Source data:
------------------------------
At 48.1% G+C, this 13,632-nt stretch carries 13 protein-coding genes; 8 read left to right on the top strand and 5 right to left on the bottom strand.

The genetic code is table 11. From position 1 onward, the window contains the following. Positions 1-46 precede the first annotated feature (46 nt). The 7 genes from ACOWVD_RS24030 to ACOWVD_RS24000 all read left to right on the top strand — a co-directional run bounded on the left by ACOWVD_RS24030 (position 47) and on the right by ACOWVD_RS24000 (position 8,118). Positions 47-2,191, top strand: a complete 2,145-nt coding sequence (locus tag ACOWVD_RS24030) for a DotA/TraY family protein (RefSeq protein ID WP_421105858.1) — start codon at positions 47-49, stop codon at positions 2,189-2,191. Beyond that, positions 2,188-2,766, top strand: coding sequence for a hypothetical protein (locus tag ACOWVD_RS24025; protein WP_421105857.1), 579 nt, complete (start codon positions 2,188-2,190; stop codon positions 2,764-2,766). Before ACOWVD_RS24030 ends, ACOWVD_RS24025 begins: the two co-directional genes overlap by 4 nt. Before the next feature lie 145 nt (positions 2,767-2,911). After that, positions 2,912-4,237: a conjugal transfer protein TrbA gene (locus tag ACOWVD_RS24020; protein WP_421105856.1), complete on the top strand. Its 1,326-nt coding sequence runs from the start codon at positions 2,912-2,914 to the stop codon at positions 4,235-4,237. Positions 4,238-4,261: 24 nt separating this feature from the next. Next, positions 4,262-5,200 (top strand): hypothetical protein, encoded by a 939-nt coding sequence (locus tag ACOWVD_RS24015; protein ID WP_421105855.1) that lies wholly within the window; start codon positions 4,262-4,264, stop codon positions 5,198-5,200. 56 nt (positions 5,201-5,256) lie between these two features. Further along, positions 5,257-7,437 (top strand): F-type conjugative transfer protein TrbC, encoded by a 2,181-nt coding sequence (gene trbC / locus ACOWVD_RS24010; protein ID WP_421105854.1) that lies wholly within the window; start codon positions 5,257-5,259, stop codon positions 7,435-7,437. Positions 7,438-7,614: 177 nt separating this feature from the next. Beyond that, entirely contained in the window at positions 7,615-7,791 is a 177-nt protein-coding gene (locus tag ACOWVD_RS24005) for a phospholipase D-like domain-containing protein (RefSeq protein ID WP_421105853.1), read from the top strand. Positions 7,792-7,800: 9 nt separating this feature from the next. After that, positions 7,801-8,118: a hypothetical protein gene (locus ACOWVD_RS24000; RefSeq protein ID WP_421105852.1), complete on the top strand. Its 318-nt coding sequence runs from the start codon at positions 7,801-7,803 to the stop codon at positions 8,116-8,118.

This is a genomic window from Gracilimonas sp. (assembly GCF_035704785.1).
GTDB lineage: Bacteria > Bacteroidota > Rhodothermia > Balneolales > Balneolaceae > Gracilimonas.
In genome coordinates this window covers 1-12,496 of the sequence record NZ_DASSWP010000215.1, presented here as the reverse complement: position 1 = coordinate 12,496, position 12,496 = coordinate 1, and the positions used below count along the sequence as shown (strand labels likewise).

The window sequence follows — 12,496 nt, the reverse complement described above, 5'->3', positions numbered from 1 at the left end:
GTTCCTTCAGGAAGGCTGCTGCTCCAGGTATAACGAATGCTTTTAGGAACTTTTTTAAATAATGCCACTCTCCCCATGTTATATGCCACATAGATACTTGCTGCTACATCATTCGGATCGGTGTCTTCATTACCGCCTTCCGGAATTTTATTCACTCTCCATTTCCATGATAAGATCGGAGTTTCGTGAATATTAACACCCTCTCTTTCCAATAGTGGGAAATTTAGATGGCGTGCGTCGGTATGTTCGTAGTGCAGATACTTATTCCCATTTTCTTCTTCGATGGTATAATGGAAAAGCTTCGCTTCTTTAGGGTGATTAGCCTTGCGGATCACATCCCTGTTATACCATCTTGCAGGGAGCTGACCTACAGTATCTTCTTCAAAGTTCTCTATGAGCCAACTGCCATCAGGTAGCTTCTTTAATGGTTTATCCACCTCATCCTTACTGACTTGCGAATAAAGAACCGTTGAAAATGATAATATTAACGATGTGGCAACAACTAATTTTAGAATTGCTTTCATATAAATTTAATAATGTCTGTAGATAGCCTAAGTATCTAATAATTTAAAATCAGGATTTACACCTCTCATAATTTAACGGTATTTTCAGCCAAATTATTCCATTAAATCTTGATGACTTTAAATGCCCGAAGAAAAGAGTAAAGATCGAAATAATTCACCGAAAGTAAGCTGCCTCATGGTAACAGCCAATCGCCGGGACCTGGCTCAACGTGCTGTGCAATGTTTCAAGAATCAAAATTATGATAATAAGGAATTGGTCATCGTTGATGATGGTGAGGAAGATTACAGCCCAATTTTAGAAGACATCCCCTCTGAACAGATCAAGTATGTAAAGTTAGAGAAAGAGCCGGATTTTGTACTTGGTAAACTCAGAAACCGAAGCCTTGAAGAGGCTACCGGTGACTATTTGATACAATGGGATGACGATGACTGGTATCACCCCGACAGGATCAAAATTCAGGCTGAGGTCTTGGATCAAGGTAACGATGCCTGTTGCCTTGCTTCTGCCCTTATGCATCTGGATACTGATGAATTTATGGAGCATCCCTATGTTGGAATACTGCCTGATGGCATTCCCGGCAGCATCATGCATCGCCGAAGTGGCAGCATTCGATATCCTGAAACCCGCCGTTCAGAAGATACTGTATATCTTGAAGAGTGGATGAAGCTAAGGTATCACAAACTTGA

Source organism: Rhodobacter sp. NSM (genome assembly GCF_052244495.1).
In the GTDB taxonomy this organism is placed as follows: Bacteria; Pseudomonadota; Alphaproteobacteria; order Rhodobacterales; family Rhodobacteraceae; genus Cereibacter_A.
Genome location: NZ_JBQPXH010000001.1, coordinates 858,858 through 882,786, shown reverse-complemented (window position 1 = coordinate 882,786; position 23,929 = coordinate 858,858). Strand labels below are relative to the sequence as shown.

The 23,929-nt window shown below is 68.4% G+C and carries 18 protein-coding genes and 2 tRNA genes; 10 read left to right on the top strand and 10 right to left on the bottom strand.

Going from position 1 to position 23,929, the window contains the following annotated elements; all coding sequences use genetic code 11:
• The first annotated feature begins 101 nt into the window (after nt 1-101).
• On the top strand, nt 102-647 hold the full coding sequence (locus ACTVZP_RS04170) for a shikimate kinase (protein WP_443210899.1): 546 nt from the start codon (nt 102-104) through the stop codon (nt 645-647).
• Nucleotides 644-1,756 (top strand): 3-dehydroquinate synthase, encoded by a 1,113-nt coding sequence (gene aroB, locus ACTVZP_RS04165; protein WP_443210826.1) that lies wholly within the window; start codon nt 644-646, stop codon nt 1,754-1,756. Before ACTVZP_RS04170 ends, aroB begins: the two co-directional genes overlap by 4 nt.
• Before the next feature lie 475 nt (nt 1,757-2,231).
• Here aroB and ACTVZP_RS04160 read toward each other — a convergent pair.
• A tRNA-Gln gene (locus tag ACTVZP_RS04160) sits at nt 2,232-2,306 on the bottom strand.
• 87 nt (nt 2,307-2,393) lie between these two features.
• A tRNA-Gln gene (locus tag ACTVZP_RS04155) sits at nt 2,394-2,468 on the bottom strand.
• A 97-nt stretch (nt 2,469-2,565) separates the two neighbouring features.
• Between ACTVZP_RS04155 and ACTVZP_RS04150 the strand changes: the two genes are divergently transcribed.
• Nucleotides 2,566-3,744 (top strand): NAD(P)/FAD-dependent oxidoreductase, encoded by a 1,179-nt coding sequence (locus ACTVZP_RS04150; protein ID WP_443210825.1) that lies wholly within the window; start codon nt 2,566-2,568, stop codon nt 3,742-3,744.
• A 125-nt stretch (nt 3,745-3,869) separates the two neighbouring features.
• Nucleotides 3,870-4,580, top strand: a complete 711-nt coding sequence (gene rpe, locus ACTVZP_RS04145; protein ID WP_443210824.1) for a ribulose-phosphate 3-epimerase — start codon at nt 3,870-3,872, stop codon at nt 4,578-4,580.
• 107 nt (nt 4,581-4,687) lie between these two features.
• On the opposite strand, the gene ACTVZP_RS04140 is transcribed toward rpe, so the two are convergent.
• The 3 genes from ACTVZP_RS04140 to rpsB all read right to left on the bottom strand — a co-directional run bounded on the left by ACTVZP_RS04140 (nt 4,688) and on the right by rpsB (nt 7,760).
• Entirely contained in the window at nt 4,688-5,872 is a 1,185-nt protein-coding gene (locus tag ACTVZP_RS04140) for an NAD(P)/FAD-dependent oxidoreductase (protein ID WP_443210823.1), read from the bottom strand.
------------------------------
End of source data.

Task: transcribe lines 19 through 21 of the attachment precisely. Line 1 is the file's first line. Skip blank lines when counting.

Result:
• 87 nt (nt 2,307-2,393) lie between these two features.
• A tRNA-Gln gene (locus tag ACTVZP_RS04155) sits at nt 2,394-2,468 on the bottom strand.
• A 97-nt stretch (nt 2,469-2,565) separates the two neighbouring features.